Marilet Martinez


Please explain what you do for living.

I am a professional actor, teaching artist and improviser. By day, I work for Kaiser Permanente's Education Theatre in Oakland, California, where my team and I use theatre, visual art, and team building to explore mental and behavioral health with teens. I have work in professional theatre for 15 years and have been a part of several world premiere plays dealing with political, social, racial, gender and economic issues. I am also part of an all female improv troupe which is unusual considering the improv/comedy scene tends to be filled with white males.

How important in your identity is being Latino?

Being Latinx has always been incredibly important to my identity. I grew up in the Mission District in San Francisco at a time when the neighborhood was still predominately Latinx as opposed to the gentrified tech playground it's become. The streets were filled with families from all over Latin America. The smells of delicious food from taquerias floated through the air. The sounds of loud rhythmic music bumped out of cars as they cruised by. There were vibrant murals that reflected indigenous histories and the struggles of immigrants. Carnaval and Dia de los Muertos were annual barrio celebrations. At home, we spoke both Spanish and English. My Tias, Tios and primos were always visiting, it was like a constant holiday party only without tamales. My Abuelita taught me how to cook traditional Mexican cuisine and how to treat health ailments with herbs and invocations. My Abuelo taught me how to dance Salsa and how to call out Loteria cards. While I knew I was Latinx (I'm half Mexican/half Salvadorian), I also felt inadequately Latinx. As an adolescent , I didn't speak Spanish well. I liked rock and alternative music. I was obsessed with American stand-up and sketch comedy. I did theatre. I played volleyball and basketball instead of futbol. My first boyfriend was gringo. I would constantly hear, " You don't act Latina" from my peers. This was usually in reference to my strong academic habits, lack of make-up and non-accented English. I resented not being thought of as "Latino enough" by my own community. I found my peers comments hurtful and petty. My thinking was, "What did it matter if I liked what I liked and got good grades?" I was representing my people in a responsible way that defied stereotypes. It wasn't until I moved away to theatre conservatory that I felt actual ownership of my Latinidad. I was one of six Latinxs in a theatrical educational institution of over 100 people. Suddenly, speaking Spanish felt more important than before. Wearing clothes that were culturally expressive was a priority. I wanted to be around the comfort of people who understood the duality of being raised with old school/old world values while growing up in American culture. As an adult, being Latinx definitely plays a factor in many aspects of what I do professionally. As a theatre artist, I'm in the business of telling stories that reflect the human condition. As a woman of color how I participate in these narratives shape the audience's experience and their ability to relate to the story. I made it a point to align myself with theatres/directors/playwrights which tell diverse stories and go beyond stereotypes. I am also part of a group that founded the Bay Area Latinx Theatre Artist Network, which was our response to repeatedly hearing casting directors say things like " The pool of Latino actors/designers/playwrights/directors is shallow in the bay. " As an educator, I have the honor of working with young people who are very impressionable and still finding their own voice. I cannot count the number of times my students have gotten excited about theatre because I speak Spanish or look like them. This is particularly important to me when I think about the young women of color that I meet who see me as a role model.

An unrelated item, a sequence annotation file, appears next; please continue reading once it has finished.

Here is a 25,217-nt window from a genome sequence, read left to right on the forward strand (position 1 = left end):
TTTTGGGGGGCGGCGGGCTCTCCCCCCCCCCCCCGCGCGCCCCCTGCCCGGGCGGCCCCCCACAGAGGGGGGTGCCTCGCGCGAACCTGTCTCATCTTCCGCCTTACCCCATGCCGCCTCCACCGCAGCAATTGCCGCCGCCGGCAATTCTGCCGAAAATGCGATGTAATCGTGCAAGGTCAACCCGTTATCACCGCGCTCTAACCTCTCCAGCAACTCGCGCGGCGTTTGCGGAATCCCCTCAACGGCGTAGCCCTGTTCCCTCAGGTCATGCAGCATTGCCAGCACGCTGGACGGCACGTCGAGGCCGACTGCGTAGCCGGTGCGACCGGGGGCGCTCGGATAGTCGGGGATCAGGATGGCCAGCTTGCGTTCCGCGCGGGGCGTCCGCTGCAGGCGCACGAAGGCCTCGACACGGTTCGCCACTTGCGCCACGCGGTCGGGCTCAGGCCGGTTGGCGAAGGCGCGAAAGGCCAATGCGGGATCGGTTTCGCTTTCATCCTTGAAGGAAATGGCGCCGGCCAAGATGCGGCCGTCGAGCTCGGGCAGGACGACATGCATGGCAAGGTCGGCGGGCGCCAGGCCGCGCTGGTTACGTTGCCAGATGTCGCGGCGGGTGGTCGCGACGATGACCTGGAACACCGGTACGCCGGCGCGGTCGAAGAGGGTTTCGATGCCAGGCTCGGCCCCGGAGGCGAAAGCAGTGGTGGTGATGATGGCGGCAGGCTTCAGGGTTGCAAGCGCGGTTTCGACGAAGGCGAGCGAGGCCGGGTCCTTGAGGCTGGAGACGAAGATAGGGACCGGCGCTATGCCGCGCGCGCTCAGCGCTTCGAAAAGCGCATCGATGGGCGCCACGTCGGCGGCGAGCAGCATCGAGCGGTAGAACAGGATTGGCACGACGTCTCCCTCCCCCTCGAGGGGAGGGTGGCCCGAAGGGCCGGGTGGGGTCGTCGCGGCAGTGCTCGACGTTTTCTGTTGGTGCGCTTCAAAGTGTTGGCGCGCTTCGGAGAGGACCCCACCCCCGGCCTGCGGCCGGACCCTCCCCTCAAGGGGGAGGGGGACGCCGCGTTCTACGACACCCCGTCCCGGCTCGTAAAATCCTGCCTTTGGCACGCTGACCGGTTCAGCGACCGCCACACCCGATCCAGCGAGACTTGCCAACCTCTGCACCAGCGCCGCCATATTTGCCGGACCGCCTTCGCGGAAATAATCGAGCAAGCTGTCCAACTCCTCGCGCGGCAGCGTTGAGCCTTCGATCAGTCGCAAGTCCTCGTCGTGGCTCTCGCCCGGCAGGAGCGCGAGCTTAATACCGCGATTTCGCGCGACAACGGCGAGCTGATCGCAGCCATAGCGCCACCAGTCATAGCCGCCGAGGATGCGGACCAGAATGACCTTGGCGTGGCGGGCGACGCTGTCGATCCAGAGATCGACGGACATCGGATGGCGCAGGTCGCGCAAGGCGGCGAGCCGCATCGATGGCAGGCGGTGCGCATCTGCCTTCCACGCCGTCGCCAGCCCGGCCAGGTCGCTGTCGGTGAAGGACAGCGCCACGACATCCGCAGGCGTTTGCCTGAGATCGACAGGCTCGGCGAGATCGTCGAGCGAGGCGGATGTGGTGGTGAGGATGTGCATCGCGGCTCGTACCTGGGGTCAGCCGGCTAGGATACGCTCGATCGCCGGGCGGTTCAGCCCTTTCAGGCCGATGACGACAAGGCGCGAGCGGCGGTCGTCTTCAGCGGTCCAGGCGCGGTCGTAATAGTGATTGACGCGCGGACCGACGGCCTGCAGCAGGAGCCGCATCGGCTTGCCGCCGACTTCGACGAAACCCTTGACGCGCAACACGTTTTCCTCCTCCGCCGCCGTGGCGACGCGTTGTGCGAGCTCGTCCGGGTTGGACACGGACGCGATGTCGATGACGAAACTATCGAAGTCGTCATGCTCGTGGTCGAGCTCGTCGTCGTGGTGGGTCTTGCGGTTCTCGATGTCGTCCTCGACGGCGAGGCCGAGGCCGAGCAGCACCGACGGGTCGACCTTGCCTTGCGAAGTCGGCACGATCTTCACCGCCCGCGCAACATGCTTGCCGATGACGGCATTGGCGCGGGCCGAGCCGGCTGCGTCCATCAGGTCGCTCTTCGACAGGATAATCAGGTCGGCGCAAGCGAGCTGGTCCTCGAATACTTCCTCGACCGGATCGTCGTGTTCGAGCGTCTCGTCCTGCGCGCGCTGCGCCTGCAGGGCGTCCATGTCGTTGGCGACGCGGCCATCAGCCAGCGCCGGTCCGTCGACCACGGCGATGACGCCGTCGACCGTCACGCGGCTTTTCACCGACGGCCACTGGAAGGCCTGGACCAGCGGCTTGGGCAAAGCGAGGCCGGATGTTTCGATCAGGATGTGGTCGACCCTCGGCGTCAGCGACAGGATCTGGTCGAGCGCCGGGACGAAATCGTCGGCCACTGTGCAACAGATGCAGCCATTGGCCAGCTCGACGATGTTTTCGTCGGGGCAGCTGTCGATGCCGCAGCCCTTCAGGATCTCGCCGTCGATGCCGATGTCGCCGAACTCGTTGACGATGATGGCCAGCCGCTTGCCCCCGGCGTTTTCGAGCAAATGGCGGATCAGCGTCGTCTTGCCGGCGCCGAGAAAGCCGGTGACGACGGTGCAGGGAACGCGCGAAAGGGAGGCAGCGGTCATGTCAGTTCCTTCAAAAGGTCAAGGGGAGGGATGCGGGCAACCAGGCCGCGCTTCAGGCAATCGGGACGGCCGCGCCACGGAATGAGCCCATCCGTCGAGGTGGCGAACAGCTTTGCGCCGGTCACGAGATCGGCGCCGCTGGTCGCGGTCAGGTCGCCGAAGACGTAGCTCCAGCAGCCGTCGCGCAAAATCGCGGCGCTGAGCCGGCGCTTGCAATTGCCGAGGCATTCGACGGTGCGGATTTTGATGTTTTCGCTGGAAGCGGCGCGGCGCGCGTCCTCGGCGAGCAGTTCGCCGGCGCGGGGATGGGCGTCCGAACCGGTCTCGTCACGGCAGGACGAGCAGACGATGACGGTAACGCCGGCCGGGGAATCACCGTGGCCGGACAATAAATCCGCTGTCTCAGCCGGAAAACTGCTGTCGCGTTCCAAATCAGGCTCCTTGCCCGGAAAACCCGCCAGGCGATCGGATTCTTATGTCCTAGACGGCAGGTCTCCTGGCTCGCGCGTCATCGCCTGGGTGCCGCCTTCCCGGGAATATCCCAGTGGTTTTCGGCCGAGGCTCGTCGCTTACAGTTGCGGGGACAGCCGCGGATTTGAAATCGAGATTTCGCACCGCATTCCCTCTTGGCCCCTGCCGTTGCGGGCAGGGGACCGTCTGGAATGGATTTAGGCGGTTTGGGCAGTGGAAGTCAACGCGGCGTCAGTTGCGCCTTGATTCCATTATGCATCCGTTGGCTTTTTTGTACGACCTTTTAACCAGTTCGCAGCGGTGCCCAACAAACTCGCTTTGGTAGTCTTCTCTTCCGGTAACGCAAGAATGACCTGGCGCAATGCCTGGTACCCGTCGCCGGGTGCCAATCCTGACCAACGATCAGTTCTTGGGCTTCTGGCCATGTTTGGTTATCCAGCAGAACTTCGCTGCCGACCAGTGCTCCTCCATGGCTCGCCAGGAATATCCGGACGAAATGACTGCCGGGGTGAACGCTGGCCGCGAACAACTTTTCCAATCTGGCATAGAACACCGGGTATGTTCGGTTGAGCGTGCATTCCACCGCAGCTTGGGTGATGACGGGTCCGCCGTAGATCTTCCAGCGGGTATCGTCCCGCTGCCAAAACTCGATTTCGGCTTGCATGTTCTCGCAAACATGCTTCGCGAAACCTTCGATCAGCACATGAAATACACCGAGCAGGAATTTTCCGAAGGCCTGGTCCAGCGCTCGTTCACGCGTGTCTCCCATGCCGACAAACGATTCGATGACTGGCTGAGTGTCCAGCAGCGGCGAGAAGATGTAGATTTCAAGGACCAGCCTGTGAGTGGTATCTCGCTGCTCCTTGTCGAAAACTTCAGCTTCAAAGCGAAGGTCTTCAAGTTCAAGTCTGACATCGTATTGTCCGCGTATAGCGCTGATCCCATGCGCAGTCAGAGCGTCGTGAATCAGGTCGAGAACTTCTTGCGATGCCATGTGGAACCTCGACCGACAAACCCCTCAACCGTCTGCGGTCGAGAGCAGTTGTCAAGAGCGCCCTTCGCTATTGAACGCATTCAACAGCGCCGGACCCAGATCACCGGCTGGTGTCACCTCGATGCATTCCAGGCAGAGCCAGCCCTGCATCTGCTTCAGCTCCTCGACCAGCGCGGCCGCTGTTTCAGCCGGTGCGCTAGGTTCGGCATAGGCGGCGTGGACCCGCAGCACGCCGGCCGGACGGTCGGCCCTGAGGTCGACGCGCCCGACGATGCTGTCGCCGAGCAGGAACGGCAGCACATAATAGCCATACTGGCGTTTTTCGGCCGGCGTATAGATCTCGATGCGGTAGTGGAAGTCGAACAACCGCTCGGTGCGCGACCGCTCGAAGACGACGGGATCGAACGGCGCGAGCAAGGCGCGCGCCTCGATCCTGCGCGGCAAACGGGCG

Is there something that you particularly value of your nationality or being Latino?

As a Latinx, I value resiliency and courage. Whenever I encounter a problem or situation that makes me nervous, scared, doubtful, I think of my Abuelos and my ancestors. I think of the fearlessness it took to move to a new country with almost no money or resources. I think about the abuse, mistreatment, racism, sexism, class-ism that they endured to fight for opportunities. I think of how the blood that runs through my veins also ran through the veins of people that built civilizations and explored new worlds. I think of people who are so proud of where they come from that they are willing to share those experiences with others regardless of reception.

Have you been treated differently because of being Latino (in the workplace, in public settings…etc.)?

Mostly, I've been treated positively because of being Latinx. I don't know if that is because I live in California where there is a large Latinx population or if it's because I was born and raised in SF and am around a lot of progressives and liberals. Sometimes the positives are really mundane perks like a free coffee or appetizer from a restaurant employee I chatted with in Spanish. The bigger positives have been around employment. Often times when someone is looking to cast a role that is written for Latinxs or someone is looking to hire a teaching artist that is Spanish bilingual, they call me.